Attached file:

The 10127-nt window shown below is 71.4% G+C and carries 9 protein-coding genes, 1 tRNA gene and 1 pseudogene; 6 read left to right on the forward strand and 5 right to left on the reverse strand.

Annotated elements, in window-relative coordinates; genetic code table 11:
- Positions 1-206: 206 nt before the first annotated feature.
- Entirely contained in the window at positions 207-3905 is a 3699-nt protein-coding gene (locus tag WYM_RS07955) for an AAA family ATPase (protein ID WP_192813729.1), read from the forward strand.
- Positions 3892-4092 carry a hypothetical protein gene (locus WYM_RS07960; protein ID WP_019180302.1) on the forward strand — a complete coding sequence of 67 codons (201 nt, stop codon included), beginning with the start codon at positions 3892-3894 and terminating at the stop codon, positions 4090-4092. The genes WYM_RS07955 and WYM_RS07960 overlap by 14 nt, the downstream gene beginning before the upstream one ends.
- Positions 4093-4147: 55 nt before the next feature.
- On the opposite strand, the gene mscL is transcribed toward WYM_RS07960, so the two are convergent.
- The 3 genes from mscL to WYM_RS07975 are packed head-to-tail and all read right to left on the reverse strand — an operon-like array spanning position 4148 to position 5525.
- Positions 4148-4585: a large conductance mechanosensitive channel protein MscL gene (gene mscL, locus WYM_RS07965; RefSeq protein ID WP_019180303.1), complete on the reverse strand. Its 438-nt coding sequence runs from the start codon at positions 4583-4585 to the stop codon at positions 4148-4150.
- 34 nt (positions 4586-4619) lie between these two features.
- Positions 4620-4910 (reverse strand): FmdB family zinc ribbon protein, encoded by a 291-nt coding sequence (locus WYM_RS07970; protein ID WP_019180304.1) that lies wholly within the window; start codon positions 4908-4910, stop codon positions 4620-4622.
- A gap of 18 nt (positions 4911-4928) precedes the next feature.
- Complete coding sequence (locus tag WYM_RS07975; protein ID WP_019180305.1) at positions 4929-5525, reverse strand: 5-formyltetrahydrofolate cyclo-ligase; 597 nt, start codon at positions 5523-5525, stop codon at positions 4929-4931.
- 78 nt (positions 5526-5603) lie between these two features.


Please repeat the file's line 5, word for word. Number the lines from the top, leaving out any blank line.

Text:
- Positions 3892-4092 carry a hypothetical protein gene (locus WYM_RS07960; protein ID WP_019180302.1) on the forward strand — a complete coding sequence of 67 codons (201 nt, stop codon included), beginning with the start codon at positions 3892-3894 and terminating at the stop codon, positions 4090-4092. The genes WYM_RS07955 and WYM_RS07960 overlap by 14 nt, the downstream gene beginning before the upstream one ends.